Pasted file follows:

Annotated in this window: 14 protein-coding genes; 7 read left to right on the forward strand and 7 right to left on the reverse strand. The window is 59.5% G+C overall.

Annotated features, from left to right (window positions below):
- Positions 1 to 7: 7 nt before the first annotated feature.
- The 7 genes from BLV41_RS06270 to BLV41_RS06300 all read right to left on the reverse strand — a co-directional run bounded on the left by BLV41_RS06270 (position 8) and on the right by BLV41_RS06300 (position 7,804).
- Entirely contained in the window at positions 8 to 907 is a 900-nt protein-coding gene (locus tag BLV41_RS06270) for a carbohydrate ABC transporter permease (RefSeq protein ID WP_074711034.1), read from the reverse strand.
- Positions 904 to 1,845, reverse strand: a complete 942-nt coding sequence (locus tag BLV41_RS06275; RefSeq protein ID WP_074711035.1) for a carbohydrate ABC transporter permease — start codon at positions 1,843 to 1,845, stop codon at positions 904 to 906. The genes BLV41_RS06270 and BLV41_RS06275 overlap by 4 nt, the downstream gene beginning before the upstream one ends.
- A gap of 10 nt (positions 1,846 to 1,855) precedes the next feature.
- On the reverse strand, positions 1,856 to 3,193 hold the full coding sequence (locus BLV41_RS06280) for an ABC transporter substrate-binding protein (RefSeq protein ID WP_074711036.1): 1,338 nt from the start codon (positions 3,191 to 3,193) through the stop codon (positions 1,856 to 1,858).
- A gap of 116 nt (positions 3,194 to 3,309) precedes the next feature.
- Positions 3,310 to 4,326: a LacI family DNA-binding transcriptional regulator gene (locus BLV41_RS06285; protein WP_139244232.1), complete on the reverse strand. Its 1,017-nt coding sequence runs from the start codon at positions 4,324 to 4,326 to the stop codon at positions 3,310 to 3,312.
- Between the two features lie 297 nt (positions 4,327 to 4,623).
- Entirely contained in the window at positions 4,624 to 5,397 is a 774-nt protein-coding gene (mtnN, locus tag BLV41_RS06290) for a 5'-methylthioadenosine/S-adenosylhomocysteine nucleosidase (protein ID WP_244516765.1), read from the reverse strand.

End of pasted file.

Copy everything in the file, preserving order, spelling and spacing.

Annotated in this window: 14 protein-coding genes; 7 read left to right on the forward strand and 7 right to left on the reverse strand. The window is 59.5% G+C overall.

Annotated features, from left to right (window positions below):
- Positions 1 to 7: 7 nt before the first annotated feature.
- The 7 genes from BLV41_RS06270 to BLV41_RS06300 all read right to left on the reverse strand — a co-directional run bounded on the left by BLV41_RS06270 (position 8) and on the right by BLV41_RS06300 (position 7,804).
- Entirely contained in the window at positions 8 to 907 is a 900-nt protein-coding gene (locus tag BLV41_RS06270) for a carbohydrate ABC transporter permease (RefSeq protein ID WP_074711034.1), read from the reverse strand.
- Positions 904 to 1,845, reverse strand: a complete 942-nt coding sequence (locus tag BLV41_RS06275; RefSeq protein ID WP_074711035.1) for a carbohydrate ABC transporter permease — start codon at positions 1,843 to 1,845, stop codon at positions 904 to 906. The genes BLV41_RS06270 and BLV41_RS06275 overlap by 4 nt, the downstream gene beginning before the upstream one ends.
- A gap of 10 nt (positions 1,846 to 1,855) precedes the next feature.
- On the reverse strand, positions 1,856 to 3,193 hold the full coding sequence (locus BLV41_RS06280) for an ABC transporter substrate-binding protein (RefSeq protein ID WP_074711036.1): 1,338 nt from the start codon (positions 3,191 to 3,193) through the stop codon (positions 1,856 to 1,858).
- A gap of 116 nt (positions 3,194 to 3,309) precedes the next feature.
- Positions 3,310 to 4,326: a LacI family DNA-binding transcriptional regulator gene (locus BLV41_RS06285; protein WP_139244232.1), complete on the reverse strand. Its 1,017-nt coding sequence runs from the start codon at positions 4,324 to 4,326 to the stop codon at positions 3,310 to 3,312.
- Between the two features lie 297 nt (positions 4,327 to 4,623).
- Entirely contained in the window at positions 4,624 to 5,397 is a 774-nt protein-coding gene (mtnN, locus tag BLV41_RS06290) for a 5'-methylthioadenosine/S-adenosylhomocysteine nucleosidase (protein ID WP_244516765.1), read from the reverse strand.